Last Week: 3 | Drafted: 21
Chris Paul is back, and after one game at least, Collison's playing time hasn't taken a hit. In Paul's return to the starting lineup, Collison came off the bench and had 16 points, eight assists and two steals in 35 minutes of the Hornets' 115-99 win over the Mavericks. "I've been telling people with all this time I've been out, all I've had time to do was shoot," Paul said. "So I told DC (Collison) before the game that when we're in the game together, that's still your team. If you see me open, just kick it to me and maybe I'll make a few shots." As for Collison, he's just glad to have CP3 back in the backcourt. "He's been extremely important. He has a lot to do with my success," Collison told the Times-Picayune. "He's been helping me on and off the court. I thank him every day, and I'm blessed for it. That's the person he is. He doesn't have to do it, but he chooses to do it."
Last Week: 9 | Drafted: 26
The Bulls are clinging to slim playoff hopes in the East, but Gibson isn't slowing down, despite his chronic plantar fasciitis. Friday night, Gibson played 38 minutes, the most since Jan. 28, finishing with 20 points, 13 boards, three assists and three steals in a tough home loss to the Cavs. Then, Gibson capped his week off with 10 points, 12 rebounds and a career-best five blocks in the Bulls' 98-88 win over the Rockets on Monday. In the Bulls' four games this week, Gibson finished with averages of 12.3 points, 9.0 rebounds and 1.8 blocks and had a pair of double-doubles (tying him with Collison for most among rookies at 12).
Last Week: 10 | Drafted: 29
You can say this for the Knicks, and Douglas in particular: They're finishing their season on a high note. New York has won four of its last six, and Douglas has been a revelation at the point. In a 92-88 win over the Sixers on Friday, Douglas had 14 of his 22 points in a big fourth quarter and finished 4-for-7 on 3-pointers, drawing praise from coach Mike D'Antoni, especially for his defense. "He was terrific," D'Antoni said. "Mostly defense is heart and brains, and he has both. A good combo and he's quick. The biggest thing is he wants to do it. When you put your mind to it like he does and he's always ready, good things happen." Douglas followed that performance by matching his career-high with 26 points (hitting six treys, tying a Knicks' single-game rookie record) in a loss to the Rockets, then scoring 16 and dishing seven assists in a big win over the Nuggets at Madison Square Garden.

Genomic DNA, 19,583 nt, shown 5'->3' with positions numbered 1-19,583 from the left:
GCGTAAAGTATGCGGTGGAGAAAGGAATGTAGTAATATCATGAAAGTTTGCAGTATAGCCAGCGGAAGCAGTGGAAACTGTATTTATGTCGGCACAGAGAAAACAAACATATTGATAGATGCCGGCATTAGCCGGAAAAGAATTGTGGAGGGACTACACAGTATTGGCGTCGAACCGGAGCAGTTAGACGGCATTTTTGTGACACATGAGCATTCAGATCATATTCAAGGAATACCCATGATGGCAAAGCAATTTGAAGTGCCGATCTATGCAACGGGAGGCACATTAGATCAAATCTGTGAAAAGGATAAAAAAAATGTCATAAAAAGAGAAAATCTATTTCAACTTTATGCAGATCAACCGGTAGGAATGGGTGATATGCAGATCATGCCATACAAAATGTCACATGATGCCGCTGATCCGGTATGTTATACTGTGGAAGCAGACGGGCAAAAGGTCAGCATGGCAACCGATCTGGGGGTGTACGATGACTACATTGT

Last Week: 8 | Drafted: 6
Despite Minnesota's 13-game losing streak, at least one opposing coach sees a bright future for the Wolves -- Lakers coach Phil Jackson. After his Lakers beat the Wolves 104-96 on Friday despite Flynn's 20 points (his first 20+ game since Jan. 23), Jackson had this to say about what his pupil, Kurt Rambis, is trying to build in Minnesota. "I think without a doubt ... this is still a team that has great potential," Jackson said. "When you look at the five-year plan, I think it's a good idea to keep perspective of the long term and not the short term." Obviously, Flynn is part of that long-term plan but things could get very interesting if the Wolves end up with the top pick, especially if a certain point guard ends up leaving school early.
Last Week: 6 | Drafted: NA
The Jazz won three of four this week, but Matthews is in a bit of a shooting slump from three-point land, which doesn't bode well for Utah. In games in which Matthews hits more than two 3s, the Jazz are 10-3. Matthews missed all eight 3-point attempts this week, but still finished the week 45 percent from the floor (15-for-33). Matthews' saving grace, though, were his 2.0 steals per game, which is good enough to keep him in the top 10.
Last Week: NR | Drafted: NA
He's only played 12 games in the NBA, but already Williams is making quite the impression. This week was no different. In four games, the 2008 VMI graduate who was called up from the NBA D-League averaged 20.3 points and 5.8 rebounds in 32.8 minutes. "I like everything about [Williams]," Warriors coach Don Nelson told the San Francisco Chronicle after Williams scored a career-best 29 points in a 133-131 loss to the Suns on Monday. "Most D-League guys are single-statistical guys, but he's a guy who does it all. Those guys are hard to find." For his part, Williams is just trying to stay in the league, and Golden State rewarded him Monday by signing him for the rest of the season. "Coming from the D-League, we're trying to get jobs," Williams told the Mercury News. "We don't have four-year guaranteed contracts or big buzz coming into the league. We have to stay hungry."
Honorable Mention: Terrence Williams, Nets: Averaged 11.7 points, 7.7 rebounds and 4.7 assists in three losses, but was just 12-for-36 from the floor (33 percent); Chase Budinger, Rockets: Tied his career-high with 18 points in 116-112 win over Knicks. Wayne Ellington, Wolves: Averaged 13.3 points in three games while going 13-for-25 from the floor (6-for-12 on 3s); Hasheem Thabeet, Grizzlies: Averaged 7.3 points, 7.7 rebounds and 2.7 blocks in three games; Serge Ibaka, Thunder: Averaged 7.0 points, 7.0 rebounds and 2.0 blocks in four games; Jordan Hill, Rockets: Stuck it to Knicks coach Mike D'Antoni, who had called him a "bad rookie" before the game, with 13 points and five rebounds in Houston's 116-112 win in New York; Eric Maynor, Thunder: Had 15 points and 11 assists in 33 minutes of blowout loss in Indiana on Sunday;
Dropped out: Jonas Jerebko